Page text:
Over the Christmas holiday, I was privileged to work as part of the coaching team, overseeing a four-day Talent camp with Britain’s top Junior and Cadet fencers at the Leon Paul centre in Hendon. All the Talent programme foilists are expected to use the following ‘5-5-5’ template for warming up before representing Great Britain at international fencing competitions. There are several advantages to using this system. For example, it encourages the fencers to move up and down a piste sized space, which is what they will have available to them at competitions. It also gives the fencer everything they need to be ready for action, without it being necessary for their personal coach being present (the coach can’t always be with them and that can’t stop them from producing their best performance). It replaces many of the fencers outdated routines that employ large amounts of ‘static stretching’, which are better suited to a warm-down after a competitor has finished their day. The ‘5-5-5’, of the title refers to how many minutes each section of the warm up lasts. However, it should be noted that this is a flexible template and a fencer who needs longer to warm up, is free to convert it into ’10-10-10’, to suit their requirements.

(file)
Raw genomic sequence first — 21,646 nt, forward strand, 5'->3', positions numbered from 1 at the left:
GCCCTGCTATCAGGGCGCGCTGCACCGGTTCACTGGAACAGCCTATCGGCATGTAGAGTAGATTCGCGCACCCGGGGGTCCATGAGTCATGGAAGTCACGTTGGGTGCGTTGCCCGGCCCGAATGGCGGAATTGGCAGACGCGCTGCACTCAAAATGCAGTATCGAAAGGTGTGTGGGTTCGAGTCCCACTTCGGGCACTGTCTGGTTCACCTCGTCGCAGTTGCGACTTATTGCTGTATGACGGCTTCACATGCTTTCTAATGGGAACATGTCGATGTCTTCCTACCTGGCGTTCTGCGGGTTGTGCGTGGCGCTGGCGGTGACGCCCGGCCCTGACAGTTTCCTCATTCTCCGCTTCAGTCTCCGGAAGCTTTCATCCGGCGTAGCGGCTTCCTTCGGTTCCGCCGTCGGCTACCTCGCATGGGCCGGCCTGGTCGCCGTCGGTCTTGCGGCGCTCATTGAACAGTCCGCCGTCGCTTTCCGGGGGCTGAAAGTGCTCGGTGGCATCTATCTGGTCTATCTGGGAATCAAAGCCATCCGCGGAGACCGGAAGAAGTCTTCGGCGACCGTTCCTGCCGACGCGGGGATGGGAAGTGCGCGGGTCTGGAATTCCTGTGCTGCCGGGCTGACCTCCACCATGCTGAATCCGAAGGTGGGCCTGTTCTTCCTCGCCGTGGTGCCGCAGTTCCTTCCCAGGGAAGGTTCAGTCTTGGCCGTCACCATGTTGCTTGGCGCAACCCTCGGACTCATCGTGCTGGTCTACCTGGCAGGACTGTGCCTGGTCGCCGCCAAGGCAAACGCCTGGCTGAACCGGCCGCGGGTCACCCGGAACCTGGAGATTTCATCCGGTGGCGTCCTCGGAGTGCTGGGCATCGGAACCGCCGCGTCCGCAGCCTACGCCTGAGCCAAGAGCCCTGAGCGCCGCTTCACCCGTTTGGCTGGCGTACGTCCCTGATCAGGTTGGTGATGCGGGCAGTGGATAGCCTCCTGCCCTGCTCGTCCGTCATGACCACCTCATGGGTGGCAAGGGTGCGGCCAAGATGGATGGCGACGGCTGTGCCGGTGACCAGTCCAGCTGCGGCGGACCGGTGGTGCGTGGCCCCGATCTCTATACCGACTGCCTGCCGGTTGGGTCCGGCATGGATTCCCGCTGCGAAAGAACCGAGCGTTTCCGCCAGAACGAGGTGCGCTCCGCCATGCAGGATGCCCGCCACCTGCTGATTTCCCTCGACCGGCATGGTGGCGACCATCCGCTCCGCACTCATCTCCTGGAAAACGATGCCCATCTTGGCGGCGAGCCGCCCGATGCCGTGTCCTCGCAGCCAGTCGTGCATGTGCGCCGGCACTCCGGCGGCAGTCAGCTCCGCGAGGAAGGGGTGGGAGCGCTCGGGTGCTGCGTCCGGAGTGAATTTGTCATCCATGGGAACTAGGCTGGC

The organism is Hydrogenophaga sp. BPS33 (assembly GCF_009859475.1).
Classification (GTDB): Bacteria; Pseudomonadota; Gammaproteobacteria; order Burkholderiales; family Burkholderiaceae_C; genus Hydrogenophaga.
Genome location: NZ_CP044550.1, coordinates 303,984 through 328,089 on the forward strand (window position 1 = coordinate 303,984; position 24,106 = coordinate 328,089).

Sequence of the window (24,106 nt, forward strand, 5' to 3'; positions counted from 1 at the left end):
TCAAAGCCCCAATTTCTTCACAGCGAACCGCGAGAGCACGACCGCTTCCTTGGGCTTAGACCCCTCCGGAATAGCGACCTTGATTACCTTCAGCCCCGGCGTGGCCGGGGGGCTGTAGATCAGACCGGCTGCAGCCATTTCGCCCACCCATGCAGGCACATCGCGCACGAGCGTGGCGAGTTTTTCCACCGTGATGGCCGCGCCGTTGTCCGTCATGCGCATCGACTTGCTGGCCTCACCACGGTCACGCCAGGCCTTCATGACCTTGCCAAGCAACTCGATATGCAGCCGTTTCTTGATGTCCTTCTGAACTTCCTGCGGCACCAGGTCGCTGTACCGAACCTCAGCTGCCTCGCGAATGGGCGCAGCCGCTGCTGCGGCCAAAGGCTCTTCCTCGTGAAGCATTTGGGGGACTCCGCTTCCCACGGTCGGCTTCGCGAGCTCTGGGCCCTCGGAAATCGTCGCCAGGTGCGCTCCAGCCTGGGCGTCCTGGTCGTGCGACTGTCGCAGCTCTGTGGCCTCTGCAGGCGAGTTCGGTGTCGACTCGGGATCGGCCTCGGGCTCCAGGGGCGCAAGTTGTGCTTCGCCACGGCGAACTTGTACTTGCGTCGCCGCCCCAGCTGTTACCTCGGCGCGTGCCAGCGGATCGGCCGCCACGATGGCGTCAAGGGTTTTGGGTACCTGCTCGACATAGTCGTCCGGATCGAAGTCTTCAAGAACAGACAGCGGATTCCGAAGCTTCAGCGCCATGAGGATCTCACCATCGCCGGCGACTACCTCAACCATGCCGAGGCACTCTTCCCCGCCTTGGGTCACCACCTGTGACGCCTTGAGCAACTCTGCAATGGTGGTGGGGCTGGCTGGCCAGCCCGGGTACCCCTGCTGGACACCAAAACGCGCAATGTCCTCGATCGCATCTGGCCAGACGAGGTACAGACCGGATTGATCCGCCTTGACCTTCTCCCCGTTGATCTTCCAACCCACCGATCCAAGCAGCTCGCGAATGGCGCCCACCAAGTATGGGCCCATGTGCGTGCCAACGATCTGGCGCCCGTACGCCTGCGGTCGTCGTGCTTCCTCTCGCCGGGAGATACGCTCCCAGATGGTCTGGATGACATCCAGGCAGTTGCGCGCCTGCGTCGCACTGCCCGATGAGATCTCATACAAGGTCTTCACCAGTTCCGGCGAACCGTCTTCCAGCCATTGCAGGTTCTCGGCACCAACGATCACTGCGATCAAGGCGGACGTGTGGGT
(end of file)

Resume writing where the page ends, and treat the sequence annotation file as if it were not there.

The first five-minute period, is comprised of jogging up and down the piste and running variations, including jogging by kicking their heels up behind them, jogging with knees up, ‘side jacks’ and skipping.
The second five-minute period consists of the fencer doing ‘dynamic’, stretches up and down the piste. Any fencers who were spotted sitting down to stretch were told by the coaches to get moving.
In the final five minutes, the fencer can do footwork and more dynamic stretching. However, there now needs to be explosive actions included and they need to test their limits, so that they are ready to fence immediately afterwards. For example, if in the second period of five minutes, the fencer did high knee lifts into a lunge, they should now jump in the air with their knee lift to get the full range of motion and make the action more explosive. A fencer doing footwork in this segment, should include some fast lunges and changes of tempo.